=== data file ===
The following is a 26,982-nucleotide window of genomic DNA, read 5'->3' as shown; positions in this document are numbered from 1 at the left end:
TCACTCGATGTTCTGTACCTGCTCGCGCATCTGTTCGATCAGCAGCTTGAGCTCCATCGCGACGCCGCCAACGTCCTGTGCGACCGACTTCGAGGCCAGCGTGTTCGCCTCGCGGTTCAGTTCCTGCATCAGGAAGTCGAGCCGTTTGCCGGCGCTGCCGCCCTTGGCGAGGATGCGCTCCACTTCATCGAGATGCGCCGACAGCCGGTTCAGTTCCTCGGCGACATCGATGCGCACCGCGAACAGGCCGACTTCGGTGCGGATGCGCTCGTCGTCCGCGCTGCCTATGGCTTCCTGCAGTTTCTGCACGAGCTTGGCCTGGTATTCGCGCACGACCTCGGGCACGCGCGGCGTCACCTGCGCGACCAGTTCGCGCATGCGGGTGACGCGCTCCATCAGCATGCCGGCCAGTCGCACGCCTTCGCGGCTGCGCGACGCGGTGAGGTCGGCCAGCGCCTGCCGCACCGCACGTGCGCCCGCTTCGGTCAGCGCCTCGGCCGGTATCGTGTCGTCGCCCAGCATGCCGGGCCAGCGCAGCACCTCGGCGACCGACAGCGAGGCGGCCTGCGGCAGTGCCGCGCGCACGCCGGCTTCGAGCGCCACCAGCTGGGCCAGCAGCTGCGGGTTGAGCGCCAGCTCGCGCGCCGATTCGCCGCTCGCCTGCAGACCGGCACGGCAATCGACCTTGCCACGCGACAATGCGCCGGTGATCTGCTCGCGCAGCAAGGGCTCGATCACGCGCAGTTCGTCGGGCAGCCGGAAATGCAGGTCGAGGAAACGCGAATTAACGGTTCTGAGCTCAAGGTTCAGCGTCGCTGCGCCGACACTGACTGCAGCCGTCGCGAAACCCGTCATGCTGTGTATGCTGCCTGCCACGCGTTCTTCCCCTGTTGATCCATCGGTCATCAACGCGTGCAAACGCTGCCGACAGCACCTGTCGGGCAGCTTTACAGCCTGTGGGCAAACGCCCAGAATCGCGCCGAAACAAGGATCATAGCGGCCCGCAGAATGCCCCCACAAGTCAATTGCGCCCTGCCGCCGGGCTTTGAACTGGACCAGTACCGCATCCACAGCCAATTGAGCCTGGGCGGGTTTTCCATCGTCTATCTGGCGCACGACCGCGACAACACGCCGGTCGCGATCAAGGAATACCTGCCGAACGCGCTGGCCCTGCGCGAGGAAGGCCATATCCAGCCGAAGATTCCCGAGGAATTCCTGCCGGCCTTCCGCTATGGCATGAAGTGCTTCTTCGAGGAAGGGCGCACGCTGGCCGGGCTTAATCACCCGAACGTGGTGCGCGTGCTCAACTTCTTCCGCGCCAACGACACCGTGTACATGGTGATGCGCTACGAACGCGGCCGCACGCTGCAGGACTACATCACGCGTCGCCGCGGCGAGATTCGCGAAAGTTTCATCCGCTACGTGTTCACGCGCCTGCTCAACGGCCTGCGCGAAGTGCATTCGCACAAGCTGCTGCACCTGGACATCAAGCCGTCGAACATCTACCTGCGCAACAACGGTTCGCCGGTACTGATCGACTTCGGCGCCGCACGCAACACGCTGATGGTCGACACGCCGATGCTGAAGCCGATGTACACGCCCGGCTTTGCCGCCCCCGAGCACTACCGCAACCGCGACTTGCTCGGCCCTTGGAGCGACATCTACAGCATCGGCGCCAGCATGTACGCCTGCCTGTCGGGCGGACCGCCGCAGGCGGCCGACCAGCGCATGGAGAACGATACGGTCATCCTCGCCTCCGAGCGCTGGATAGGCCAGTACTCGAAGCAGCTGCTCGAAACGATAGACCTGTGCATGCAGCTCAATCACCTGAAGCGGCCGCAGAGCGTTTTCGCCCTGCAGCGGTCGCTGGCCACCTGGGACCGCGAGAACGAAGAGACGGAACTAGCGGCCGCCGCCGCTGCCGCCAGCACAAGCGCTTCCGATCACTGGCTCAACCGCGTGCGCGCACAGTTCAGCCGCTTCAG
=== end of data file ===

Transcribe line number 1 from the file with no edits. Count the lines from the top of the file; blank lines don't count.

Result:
The following is a 26,982-nucleotide window of genomic DNA, read 5'->3' as shown; positions in this document are numbered from 1 at the left end: